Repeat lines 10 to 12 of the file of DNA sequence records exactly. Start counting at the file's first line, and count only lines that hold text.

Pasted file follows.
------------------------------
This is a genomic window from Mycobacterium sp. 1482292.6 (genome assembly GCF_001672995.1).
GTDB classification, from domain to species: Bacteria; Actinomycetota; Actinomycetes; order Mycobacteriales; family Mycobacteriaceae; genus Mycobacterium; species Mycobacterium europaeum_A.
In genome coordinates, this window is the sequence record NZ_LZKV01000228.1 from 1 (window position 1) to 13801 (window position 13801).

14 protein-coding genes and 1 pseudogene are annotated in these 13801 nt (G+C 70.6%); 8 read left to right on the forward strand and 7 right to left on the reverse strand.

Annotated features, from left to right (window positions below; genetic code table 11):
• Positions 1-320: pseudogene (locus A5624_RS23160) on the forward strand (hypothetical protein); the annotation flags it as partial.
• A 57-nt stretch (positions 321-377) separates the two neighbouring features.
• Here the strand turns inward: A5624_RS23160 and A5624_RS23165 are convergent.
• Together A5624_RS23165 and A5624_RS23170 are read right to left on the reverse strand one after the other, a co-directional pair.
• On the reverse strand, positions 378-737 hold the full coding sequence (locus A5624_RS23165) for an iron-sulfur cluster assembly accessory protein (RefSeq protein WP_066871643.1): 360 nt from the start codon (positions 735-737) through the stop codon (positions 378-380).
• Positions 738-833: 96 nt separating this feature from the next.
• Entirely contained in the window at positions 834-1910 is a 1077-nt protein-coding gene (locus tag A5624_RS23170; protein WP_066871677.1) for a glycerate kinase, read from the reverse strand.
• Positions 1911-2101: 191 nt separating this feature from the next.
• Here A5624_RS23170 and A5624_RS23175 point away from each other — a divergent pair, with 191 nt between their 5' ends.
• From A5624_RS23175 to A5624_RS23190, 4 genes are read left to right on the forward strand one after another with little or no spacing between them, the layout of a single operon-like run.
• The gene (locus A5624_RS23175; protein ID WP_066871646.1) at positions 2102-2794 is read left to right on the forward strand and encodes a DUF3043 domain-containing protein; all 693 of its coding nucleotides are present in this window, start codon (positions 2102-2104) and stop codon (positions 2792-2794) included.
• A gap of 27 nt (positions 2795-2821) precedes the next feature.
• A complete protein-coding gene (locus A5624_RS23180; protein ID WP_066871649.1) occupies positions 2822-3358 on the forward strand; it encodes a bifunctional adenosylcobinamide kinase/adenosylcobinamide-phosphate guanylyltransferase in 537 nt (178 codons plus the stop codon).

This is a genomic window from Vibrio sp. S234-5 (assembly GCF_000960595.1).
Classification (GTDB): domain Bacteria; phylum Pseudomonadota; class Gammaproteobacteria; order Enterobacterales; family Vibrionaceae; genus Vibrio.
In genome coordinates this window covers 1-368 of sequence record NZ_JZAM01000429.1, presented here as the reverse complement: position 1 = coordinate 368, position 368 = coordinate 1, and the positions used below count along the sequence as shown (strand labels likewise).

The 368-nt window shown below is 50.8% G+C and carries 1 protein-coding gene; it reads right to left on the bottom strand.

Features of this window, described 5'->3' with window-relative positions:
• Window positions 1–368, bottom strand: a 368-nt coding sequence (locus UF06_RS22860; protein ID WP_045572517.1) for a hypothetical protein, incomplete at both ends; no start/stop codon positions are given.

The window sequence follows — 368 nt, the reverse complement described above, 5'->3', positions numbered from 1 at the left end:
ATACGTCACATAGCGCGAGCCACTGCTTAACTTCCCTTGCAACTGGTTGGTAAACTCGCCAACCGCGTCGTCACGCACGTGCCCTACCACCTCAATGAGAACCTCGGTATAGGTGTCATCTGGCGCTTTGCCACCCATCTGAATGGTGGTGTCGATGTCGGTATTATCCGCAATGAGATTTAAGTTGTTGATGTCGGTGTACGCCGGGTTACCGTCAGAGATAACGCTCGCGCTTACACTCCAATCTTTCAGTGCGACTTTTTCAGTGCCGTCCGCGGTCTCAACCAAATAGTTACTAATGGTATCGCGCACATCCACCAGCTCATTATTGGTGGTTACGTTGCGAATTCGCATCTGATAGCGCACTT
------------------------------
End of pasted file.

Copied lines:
• On the reverse strand, positions 378-737 hold the full coding sequence (locus A5624_RS23165) for an iron-sulfur cluster assembly accessory protein (RefSeq protein WP_066871643.1): 360 nt from the start codon (positions 735-737) through the stop codon (positions 378-380).
• Positions 738-833: 96 nt separating this feature from the next.
• Entirely contained in the window at positions 834-1910 is a 1077-nt protein-coding gene (locus tag A5624_RS23170; protein WP_066871677.1) for a glycerate kinase, read from the reverse strand.